Interesting op-ed in the Washington Post on schools in New Orleans.
…the levees broke and the city was devastated, and out of that destruction came the need to build a new system, one that today is accompanied by buoyant optimism. Since 2006, New Orleans students have halved the achievement gap with their state counterparts. They are on track to, in the next five years, make this the first urban city in the country to exceed its state’s average test scores. The share of students proficient on state tests rose from 35 percent in 2005 to 56 percent in 2011; 40 percent of students attended schools identified by the state as “academically unacceptable” in 2011, down from 78 percent in 2005.
….Most of the buzz about the city’s reforms focuses on the banishment of organized labor and the proliferation of charter schools, which enroll nearly 80 percent of public school students, up from 1.5 percent pre-Katrina. But what really distinguishes New Orleans is how government has redefined its role in education: stepping back from directly running schools and empowering educators to make the decisions about hours, curriculum and school culture that best drive student learning. Now, state and school-district officials mostly regulate and monitor — setting standards, ensuring equity and closing failing schools. Instead of a traditional school system, there is a system of schools in what officials liken to a fenced-in free market. Families have more choice about where their children can best succeed, they say, and educators have more opportunity to choose a school that best aligns with their approach.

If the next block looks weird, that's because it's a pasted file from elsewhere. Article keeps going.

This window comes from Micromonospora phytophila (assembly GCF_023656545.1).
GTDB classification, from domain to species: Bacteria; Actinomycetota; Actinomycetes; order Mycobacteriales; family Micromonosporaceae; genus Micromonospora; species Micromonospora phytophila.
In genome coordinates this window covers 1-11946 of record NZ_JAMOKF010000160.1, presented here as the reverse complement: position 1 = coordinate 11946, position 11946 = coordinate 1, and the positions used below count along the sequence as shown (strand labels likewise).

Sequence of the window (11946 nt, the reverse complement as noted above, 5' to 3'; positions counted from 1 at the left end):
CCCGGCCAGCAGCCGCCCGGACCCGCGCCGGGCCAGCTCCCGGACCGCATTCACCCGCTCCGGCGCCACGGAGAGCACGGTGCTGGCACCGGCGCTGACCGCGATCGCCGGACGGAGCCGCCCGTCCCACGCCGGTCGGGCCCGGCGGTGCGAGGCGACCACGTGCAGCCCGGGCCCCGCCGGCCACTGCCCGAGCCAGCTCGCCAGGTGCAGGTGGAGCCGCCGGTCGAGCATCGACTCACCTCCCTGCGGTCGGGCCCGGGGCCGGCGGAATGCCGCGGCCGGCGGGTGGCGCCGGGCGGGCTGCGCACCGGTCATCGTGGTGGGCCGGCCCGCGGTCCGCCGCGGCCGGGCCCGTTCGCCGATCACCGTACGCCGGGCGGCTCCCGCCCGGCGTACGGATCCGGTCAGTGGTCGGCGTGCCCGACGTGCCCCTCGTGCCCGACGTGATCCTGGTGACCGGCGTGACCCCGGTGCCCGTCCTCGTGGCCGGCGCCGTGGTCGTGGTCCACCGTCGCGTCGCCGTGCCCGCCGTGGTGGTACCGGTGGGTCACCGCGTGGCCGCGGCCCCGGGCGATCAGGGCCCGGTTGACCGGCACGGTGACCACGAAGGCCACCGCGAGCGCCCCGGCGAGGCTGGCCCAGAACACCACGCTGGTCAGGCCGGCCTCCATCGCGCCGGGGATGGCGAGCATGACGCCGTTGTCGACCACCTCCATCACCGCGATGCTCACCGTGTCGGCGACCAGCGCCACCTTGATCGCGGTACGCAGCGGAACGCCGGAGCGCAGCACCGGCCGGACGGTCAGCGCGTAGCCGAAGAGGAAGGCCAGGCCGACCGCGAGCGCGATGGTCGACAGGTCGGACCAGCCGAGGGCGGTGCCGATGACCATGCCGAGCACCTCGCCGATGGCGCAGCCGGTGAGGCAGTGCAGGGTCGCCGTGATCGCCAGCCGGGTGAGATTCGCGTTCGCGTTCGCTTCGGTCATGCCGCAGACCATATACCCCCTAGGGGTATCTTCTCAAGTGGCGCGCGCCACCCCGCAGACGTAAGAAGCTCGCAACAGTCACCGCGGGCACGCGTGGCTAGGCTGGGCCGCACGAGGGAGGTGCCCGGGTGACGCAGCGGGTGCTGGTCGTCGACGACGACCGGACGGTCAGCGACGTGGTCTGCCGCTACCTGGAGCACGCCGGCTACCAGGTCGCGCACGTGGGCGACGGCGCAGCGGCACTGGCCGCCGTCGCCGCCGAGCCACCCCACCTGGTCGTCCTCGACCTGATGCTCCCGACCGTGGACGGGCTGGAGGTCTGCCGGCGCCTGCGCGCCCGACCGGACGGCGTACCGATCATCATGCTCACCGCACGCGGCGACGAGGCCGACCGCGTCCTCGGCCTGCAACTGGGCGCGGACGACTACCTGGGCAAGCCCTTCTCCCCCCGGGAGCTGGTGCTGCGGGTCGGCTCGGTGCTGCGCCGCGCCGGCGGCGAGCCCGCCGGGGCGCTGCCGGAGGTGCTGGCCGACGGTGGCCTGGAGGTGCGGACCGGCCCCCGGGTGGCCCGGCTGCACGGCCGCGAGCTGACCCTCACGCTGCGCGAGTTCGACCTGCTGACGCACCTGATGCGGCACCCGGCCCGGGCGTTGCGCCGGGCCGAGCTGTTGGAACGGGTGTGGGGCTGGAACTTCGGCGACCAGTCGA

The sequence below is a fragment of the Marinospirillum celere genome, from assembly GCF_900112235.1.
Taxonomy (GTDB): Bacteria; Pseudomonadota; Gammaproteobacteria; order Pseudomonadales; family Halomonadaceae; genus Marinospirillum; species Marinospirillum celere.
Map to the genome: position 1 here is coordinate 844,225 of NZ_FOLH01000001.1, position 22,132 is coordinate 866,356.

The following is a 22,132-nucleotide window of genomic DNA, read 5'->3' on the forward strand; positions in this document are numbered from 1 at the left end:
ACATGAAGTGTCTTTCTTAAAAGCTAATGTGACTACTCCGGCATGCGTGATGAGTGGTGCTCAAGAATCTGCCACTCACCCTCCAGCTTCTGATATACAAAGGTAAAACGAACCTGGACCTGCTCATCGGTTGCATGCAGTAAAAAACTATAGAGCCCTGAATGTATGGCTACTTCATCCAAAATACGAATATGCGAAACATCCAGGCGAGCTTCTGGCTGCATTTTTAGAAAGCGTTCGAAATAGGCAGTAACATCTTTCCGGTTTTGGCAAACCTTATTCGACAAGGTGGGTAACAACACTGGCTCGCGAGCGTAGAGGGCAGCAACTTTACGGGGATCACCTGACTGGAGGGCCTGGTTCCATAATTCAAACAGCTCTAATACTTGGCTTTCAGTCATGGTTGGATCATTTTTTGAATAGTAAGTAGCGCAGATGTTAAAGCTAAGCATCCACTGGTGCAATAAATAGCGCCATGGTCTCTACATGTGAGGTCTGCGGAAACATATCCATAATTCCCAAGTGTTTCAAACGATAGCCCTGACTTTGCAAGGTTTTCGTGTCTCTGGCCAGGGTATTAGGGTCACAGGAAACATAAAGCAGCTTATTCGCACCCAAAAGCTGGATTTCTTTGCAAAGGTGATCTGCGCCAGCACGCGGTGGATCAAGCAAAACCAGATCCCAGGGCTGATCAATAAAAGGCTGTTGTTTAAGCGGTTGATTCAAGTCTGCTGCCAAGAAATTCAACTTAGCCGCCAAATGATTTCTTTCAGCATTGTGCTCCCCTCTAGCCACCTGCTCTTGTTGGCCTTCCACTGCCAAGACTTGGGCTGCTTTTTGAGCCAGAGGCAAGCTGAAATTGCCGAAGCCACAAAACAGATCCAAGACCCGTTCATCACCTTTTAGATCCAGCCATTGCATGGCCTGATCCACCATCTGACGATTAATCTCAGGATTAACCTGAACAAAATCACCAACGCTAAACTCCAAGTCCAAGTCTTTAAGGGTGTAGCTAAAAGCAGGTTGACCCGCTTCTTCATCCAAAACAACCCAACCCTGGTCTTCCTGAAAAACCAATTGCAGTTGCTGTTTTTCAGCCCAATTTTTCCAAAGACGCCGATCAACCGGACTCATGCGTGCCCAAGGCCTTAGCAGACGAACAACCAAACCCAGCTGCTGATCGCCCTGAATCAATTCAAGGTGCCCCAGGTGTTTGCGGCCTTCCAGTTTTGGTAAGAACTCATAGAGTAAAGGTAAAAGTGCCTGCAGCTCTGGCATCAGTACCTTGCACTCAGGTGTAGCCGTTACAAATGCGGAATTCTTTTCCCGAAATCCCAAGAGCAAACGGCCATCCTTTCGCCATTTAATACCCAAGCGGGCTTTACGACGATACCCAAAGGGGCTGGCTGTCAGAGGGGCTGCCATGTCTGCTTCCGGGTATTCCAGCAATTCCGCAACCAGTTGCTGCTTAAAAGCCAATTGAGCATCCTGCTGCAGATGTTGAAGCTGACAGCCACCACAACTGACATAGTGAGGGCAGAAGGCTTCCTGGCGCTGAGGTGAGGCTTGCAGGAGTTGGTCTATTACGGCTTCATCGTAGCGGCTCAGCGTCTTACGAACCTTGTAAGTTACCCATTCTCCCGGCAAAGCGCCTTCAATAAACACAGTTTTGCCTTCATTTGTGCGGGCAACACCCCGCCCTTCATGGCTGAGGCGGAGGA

The population of New Orleans changed pre and post-Katrina so it’s difficult to compare pre and post-Katrina test scores; although given the state of the schools pre-Katrina it’s hard to believe that the schools have not greatly improved. What really drives innovation, however, is not a simple substitution of private for public but a system substitution of competition for monopoly. The key therefore is to expand charters and voucher programs.
The state of Louisiana just passed a voucher program that although limited to poor and middle class students in failing schools will offer as many as 380,000 vouchers to be used at private schools or apprenticeships. Indiana has passed a potentially even larger program that would make about 500,000 students voucher-eligible. Keep in mind that at present there are 50 million public school students and only 220,000 voucher students nationwide.
My ideal program would fund students not schools and would make vouchers available to all students on a non-discriminatory basis. We are far from that ideal but we are slowly moving in the right direction. Charters and the expansion of voucher programs around the country are starting to bring more competition, dynamism and evolutionary experimentation to the field of education.